‘It doesn’t happen in a wealthy neighbourhood’
The Grenfell Tower fire was a result of inequality in Britain, Richard Rogers has said.
The nation’s attention should be on eradicating “slum” housing not on arguing about whether or not to build more towers, the 84-year-old peer told Radio 4’s Today programme
“[A fatal fire] doesn’t happen if you live in a wealthy neighbourhood; in a tower which was properly built,” he said in an interview coinciding with the publication of his new book, A Place for All People.
“The poor as usual suffer. That’s the main problem. Of course there was a technical problem but the technical problems usually happen when one’s trying to cut corners.
“We know we can’t have this sort of inequality. If you live in a slum it’s not a nice thing. Slums brutalise, while beautiful environments humanise, in simple terms.”
Asked whether scarcity of land meant we had to build social housing as towers, he said: “Land is not scarce. We still have enough room in London. It’s not a question of high or low, it’s a question of quality.”
It was also a question of function, he said, with old people and students better-suited to high-rise living than families.
Meanwhile, in another interview to promote his book, Rogers was asked by Channel 4’s Jon Snow why a socialist designed Britain’s most expensive flats – One Hyde Park – and yet had designed relatively little social housing.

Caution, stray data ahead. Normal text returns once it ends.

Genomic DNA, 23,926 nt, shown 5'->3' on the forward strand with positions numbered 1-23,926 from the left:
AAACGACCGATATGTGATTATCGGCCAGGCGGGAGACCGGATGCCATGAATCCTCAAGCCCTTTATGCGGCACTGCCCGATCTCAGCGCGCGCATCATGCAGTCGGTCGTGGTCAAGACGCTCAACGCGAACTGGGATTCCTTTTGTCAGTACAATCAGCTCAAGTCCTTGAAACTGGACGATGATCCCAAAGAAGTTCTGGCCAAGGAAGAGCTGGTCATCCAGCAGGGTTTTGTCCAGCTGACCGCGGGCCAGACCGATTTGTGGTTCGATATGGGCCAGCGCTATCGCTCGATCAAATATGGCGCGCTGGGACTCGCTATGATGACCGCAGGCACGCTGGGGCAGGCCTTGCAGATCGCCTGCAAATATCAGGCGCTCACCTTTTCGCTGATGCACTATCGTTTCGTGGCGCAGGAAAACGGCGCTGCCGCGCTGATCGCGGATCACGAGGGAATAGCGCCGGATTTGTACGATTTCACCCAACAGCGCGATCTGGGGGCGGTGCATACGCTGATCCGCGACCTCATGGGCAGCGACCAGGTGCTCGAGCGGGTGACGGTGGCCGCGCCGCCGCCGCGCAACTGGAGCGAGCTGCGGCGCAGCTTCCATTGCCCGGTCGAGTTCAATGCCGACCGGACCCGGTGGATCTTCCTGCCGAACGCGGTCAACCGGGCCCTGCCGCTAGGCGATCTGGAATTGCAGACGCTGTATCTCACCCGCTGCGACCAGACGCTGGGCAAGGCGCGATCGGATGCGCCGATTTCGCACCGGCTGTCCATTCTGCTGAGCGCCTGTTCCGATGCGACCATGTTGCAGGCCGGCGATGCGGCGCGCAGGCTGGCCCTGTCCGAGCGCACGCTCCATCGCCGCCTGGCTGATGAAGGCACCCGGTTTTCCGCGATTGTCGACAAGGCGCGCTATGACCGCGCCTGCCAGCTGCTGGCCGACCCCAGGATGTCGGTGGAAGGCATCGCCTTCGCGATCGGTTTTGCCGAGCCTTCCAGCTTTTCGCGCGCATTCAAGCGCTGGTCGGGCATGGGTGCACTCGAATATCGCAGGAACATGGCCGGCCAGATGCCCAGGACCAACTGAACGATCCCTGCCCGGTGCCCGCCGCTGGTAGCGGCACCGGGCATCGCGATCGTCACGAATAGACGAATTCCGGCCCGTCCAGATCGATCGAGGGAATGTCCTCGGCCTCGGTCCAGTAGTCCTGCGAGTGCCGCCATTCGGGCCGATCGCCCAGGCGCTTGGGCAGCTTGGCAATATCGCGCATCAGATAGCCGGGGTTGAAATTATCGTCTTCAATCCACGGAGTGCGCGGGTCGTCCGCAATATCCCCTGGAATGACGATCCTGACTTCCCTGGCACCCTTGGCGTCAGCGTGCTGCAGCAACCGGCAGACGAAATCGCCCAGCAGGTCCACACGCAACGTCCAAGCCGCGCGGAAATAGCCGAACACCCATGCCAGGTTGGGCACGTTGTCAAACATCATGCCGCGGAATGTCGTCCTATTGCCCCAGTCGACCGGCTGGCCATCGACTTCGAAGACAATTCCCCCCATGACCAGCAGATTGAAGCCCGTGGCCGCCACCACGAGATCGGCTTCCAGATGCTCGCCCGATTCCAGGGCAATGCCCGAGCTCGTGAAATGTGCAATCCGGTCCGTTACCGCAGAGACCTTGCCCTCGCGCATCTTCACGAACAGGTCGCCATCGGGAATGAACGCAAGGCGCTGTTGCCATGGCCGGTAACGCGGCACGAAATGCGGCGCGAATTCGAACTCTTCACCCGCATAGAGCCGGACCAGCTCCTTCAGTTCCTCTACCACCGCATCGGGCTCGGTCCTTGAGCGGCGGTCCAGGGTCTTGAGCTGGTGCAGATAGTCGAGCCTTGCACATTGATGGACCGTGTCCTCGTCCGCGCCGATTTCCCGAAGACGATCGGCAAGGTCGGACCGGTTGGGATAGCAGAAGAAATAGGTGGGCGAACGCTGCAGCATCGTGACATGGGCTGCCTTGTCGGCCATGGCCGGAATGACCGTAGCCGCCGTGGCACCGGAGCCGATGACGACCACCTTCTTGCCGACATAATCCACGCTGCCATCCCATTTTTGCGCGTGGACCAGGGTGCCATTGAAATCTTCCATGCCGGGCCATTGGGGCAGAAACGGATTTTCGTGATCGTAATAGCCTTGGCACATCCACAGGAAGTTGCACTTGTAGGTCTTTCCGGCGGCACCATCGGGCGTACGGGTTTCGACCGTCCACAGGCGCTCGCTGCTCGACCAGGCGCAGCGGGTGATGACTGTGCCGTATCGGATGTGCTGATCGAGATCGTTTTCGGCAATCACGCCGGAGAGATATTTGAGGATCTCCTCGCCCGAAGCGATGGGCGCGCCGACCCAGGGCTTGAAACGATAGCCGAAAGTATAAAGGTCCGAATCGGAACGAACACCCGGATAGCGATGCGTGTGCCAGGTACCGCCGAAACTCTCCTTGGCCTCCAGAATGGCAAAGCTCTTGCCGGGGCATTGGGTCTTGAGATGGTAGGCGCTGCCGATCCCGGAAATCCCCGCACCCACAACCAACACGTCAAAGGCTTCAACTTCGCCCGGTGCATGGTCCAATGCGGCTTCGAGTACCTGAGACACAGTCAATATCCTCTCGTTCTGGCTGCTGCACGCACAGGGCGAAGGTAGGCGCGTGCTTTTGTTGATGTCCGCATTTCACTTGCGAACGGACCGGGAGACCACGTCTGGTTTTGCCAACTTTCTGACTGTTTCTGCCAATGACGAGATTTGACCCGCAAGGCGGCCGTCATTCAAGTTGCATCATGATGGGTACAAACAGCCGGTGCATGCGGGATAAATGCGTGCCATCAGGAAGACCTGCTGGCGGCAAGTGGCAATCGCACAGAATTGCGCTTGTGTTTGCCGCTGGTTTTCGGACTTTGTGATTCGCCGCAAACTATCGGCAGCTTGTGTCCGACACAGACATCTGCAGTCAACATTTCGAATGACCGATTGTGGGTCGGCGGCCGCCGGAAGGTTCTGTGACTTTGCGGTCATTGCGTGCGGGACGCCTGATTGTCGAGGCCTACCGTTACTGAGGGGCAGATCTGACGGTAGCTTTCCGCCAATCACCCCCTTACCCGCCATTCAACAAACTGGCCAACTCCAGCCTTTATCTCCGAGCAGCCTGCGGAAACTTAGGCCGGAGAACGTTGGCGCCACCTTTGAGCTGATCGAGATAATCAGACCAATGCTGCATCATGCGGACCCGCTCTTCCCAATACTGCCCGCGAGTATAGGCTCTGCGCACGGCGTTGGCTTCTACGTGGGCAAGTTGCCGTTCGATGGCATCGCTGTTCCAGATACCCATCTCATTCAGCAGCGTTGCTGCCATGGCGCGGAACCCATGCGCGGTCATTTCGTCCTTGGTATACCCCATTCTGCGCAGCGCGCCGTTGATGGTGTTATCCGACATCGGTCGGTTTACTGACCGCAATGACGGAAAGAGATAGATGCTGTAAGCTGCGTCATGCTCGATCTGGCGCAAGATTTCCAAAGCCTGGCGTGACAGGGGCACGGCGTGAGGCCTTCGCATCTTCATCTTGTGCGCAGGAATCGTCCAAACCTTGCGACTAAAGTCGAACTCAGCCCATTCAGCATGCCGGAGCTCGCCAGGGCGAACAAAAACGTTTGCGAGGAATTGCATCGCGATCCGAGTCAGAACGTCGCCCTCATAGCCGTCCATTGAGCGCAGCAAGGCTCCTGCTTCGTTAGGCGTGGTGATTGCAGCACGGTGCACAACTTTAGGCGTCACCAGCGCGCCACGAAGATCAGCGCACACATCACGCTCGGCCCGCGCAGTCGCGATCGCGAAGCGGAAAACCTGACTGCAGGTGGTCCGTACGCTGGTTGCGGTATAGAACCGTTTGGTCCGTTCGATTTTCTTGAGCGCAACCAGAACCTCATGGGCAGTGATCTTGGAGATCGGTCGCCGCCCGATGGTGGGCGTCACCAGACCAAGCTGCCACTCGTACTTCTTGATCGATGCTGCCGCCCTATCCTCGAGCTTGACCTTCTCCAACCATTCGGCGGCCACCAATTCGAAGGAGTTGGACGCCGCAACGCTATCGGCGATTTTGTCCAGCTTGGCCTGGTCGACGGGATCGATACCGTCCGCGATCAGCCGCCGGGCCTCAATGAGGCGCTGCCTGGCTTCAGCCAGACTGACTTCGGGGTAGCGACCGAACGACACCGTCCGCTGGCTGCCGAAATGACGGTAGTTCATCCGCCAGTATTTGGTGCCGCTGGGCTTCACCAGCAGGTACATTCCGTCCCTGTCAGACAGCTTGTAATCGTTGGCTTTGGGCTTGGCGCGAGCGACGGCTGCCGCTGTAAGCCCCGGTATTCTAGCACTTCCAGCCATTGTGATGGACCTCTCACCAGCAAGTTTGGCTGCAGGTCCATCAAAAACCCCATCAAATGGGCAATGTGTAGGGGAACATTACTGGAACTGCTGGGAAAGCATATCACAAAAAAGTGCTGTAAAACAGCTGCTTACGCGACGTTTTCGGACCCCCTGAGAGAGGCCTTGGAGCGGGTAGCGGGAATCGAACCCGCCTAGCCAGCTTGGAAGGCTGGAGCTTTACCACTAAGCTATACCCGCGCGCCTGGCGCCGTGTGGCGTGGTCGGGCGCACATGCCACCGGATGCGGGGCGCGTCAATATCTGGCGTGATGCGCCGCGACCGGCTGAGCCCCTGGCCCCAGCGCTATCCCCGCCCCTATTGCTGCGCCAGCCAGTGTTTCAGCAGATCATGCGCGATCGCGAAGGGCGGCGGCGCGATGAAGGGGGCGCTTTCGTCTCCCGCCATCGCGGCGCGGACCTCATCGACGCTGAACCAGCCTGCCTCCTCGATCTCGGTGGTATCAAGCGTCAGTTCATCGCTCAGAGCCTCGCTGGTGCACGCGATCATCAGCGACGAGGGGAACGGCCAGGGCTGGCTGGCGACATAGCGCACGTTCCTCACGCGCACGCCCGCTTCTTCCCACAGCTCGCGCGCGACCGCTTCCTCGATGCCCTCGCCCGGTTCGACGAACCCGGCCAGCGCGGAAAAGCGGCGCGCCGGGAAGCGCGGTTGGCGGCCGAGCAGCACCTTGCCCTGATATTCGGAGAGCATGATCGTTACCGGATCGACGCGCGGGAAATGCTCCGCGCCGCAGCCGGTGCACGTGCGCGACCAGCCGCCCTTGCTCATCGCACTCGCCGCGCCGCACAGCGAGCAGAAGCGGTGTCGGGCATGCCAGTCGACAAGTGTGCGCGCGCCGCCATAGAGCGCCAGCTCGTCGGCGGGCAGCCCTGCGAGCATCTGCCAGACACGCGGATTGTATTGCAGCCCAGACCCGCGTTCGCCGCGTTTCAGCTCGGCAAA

Rogers said: “I know of no architect who builds only for the poor. I would be delighted if I did. You can do a little bit. Maybe we can do more than we already have.”
He said inequality “undermines anything which allows one to spend a little bit more money on those who really need it”.
“The way the government has done it is to say to half a dozen big housebuilders who have built a vast amount of housing, ‘You take over, you plan it’,” he said.
“Housebuilding is about the bottom line – what’s the maximum profit? Demand is very important to them.
“That’s why we have some of the world’s most expensive housing.”
We have replaced gold bars with empty houses as an investment vehicle, he added.